After observing this spectacle, we leave for Seronera Lodge to pick up the people who went on the hot air balloon flight. The time of departure from the park draws ever nearer. We use the time we have left to spot some more wildlife. Again, we see a lion which spies on Thomson’s gazelles and zebras as they are drinking at the waterhole. A crocodile is in the water and is within striking distance. The animals are frightened and keep on running away to return hesitantly for another sip. All of a sudden, the lion attacks at a moment that was unexpected for us because the animals stood closer to the lion earlier on. It is spectacular sight to see the lion chase its prey. However, the result for the lion is unsatisfactory. We drive on to the gate and see a leopard in a far off tree. Last time we were also lucky enough to see a leopard in tree, but then we stood right in front of the tree. A cheetah chases its prey far behind the tree, but this hunt is unsuccessful too. Once again, our trip through the Serengeti was a success.
It is nearly 2.00 pm and we are coming closer to the gate. We see lions basking in the sun on a kopje just before we leave the park. This makes for a suitable farewell to a beautiful National Park where we saw much wildlife despite the drought and the lack of large herds of animals. We have lunch near the gate and go on our way to Ngorongoro crater. We hope to witness more memorable scenes in the crater. It will be hard to find a day to match this one. We sleep on the edge of the crater. A warm day and night are followed by a cold day and night.

Tarangire NP

8/10 Ngorongoro Crater- Tarangire NP
We awake early on Ellen’s birthday after sleeping in the cold on the lips of the crater. We descend the crater wall at 7.00 am. It is still chilly when we reach the bottom of the crater. We can immediately see that the water level of the crater lake is higher than it was two years ago. Flamingos walk along the water’s edge. We make a right turn into the acacia bush while Thomson’s gazelles run to the open plain.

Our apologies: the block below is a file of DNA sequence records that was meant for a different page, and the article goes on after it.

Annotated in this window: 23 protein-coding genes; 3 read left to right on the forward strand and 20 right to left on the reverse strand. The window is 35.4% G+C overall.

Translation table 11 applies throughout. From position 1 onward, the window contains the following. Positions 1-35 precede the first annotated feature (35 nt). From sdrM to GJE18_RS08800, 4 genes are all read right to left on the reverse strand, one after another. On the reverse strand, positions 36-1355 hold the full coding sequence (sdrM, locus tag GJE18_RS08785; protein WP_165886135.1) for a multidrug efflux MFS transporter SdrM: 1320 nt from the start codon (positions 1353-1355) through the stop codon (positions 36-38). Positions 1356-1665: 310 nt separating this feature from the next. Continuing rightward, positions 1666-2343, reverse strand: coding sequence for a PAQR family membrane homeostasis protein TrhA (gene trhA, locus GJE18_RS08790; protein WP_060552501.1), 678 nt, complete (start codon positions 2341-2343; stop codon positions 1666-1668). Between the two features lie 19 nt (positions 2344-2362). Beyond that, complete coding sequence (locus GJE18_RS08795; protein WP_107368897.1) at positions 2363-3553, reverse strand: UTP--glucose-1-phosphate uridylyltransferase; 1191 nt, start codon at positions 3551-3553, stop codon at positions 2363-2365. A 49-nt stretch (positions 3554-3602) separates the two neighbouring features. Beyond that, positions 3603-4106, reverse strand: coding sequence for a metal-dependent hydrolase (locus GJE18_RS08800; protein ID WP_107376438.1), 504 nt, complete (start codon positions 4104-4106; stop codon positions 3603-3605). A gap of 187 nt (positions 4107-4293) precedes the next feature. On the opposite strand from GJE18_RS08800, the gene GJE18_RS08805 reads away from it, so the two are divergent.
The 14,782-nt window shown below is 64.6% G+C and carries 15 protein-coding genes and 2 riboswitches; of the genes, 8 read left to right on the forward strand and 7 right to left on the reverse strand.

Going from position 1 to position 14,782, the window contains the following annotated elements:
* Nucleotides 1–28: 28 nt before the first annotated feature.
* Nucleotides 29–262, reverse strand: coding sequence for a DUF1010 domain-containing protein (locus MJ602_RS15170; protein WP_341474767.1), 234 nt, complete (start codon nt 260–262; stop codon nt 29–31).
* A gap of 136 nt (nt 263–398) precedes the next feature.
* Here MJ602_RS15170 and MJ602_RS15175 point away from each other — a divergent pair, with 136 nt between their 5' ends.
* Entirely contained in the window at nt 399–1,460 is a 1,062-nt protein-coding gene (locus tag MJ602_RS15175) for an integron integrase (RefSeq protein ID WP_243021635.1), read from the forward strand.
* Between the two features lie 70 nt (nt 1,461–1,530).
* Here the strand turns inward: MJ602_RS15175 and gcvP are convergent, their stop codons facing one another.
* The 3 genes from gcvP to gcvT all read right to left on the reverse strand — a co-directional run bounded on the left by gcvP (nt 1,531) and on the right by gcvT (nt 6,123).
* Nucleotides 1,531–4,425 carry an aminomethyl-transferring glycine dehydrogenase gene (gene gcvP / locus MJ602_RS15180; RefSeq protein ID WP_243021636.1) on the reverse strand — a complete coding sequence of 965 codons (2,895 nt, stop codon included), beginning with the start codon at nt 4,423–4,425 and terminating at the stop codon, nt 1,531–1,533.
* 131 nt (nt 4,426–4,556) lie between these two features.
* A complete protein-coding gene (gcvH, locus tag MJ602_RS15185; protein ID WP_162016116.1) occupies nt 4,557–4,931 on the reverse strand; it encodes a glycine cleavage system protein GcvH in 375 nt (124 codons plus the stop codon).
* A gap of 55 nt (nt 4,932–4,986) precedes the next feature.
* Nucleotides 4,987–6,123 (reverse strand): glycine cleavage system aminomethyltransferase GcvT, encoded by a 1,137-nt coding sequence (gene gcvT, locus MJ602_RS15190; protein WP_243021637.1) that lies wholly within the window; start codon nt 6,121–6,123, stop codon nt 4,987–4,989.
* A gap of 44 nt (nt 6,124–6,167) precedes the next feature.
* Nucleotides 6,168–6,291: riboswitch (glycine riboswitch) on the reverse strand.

Further along the road we see two rhinos in the reed. They are not clearly visible but their heads and rump stick out of the fringe of reeds, which is dancing in the wind. At the same moment a lioness and her cub appear at the other side of the truck. It is difficult to choose at which side to watch the wildlife. When we reach the edge of the bush we see an elephant with enormous tusks at the left hand side of the road. We admire the giant from a distance of less than ten metres as he eats off an acacia tree.
We pass by vervet monkeys, hyenas, jackals, lions, zebras and most of the common sorts of antelopes. We are obviously in more luck than at our last visit to the crater. We drive along the lake’s edge and see how a jackal chases off a hyena. We also see a hippo surrounded by flamingos. We go on our way to the back of the crater. After we passed by a large herd of wildebeests we see a hyena munch on something and spot some lions lazing about on a rock. After these encounters we see less wildlife.
We take a break by a secluded stream. Some of us go and sit under a tree to eat when they are suddenly attacked by a few black kites. The birds of prey hover over the picknickers to go on and swoop down in order to take the sandwich from the picknickers’ hands. Now that we are convinced that this is not a good spot to have lunch, we leave for the acacia bush. A gigantic elephant with enormous tusks comes walking toward us just before we reach the bush. Its tusks are the biggest tusks we saw in all the three years we went to Africa. It is an impressive sight. It is time to have lunch. We prepare some rolls in an open space in the bush. It does not take long for the vervet monkeys to pay us a visit. We try to ward them off when they get to close, but they do not accept this and regularly launch an attack on us. This means we do not get a chance to sit quietly.